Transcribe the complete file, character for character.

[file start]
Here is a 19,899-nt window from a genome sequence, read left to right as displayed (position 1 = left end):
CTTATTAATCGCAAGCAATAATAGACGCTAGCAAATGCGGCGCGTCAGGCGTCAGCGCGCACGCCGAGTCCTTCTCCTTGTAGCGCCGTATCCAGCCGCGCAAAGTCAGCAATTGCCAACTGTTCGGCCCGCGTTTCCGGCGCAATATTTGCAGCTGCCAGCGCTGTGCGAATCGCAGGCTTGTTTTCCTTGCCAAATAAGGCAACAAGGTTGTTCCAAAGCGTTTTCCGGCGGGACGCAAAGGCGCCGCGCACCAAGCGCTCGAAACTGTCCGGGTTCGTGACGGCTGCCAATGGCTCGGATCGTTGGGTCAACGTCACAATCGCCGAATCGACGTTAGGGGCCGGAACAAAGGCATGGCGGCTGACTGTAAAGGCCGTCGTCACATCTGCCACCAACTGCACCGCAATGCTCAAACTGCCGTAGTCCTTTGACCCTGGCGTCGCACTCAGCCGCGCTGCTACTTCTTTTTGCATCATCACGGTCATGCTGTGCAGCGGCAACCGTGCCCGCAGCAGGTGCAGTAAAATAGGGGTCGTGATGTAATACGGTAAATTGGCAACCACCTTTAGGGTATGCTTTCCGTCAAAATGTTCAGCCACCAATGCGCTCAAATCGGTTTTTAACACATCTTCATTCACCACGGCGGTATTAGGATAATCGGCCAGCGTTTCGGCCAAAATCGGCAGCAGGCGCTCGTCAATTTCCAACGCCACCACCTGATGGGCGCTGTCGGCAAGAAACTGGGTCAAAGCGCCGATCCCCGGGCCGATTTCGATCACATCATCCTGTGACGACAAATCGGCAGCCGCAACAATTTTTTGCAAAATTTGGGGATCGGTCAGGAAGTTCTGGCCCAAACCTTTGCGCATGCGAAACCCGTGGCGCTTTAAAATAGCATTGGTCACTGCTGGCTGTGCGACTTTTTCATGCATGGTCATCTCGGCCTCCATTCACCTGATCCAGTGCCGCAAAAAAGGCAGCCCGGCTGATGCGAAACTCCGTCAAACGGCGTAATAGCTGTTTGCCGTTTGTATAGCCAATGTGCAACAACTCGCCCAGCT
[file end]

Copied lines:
Here is a 19,899-nt window from a genome sequence, read left to right as displayed (position 1 = left end):
CTTATTAATCGCAAGCAATAATAGACGCTAGCAAATGCGGCGCGTCAGGCGTCAGCGCGCACGCCGAGTCCTTCTCCTTGTAGCGCCGTATCCAGCCGCGCAAAGTCAGCAATTGCCAACTGTTCGGCCCGCGTTTCCGGCGCAATATTTGCAGCTGCCAGCGCTGTGCGAATCGCAGGCTTGTTTTCCTTGCCAAATAAGGCAACAAGGTTGTTCCAAAGCGTTTTCCGGCGGGACGCAAAGGCGCCGCGCACCAAGCGCTCGAAACTGTCCGGGTTCGTGACGGCTGCCAATGGCTCGGATCGTTGGGTCAACGTCACAATCGCCGAATCGACGTTAGGGGCCGGAACAAAGGCATGGCGGCTGACTGTAAAGGCCGTCGTCACATCTGCCACCAACTGCACCGCAATGCTCAAACTGCCGTAGTCCTTTGACCCTGGCGTCGCACTCAGCCGCGCTGCTACTTCTTTTTGCATCATCACGGTCATGCTGTGCAGCGGCAACCGTGCCCGCAGCAGGTGCAGTAAAATAGGGGTCGTGATGTAATACGGTAAATTGGCAACCACCTTTAGGGTATGCTTTCCGTCAAAATGTTCAGCCACCAATGCGCTCAAATCGGTTTTTAACACATCTTCATTCACCACGGCGGTATTAGGATAATCGGCCAGCGTTTCGGCCAAAATCGGCAGCAGGCGCTCGTCAATTTCCAACGCCACCACCTGATGGGCGCTGTCGGCAAGAAACTGGGTCAAAGCGCCGATCCCCGGGCCGATTTCGATCACATCATCCTGTGACGACAAATCGGCAGCCGCAACAATTTTTTGCAAAATTTGGGGATCGGTCAGGAAGTTCTGGCCCAAACCTTTGCGCATGCGAAACCCGTGGCGCTTTAAAATAGCATTGGTCACTGCTGGCTGTGCGACTTTTTCATGCATGGTCATCTCGGCCTCCATTCACCTGATCCAGTGCCGCAAAAAAGGCAGCCCGGCTGATGCGAAACTCCGTCAAACGGCGTAATAGCTGTTTGCCGTTTGTATAGCCAATGTGCAACAACTCGCCCAGCT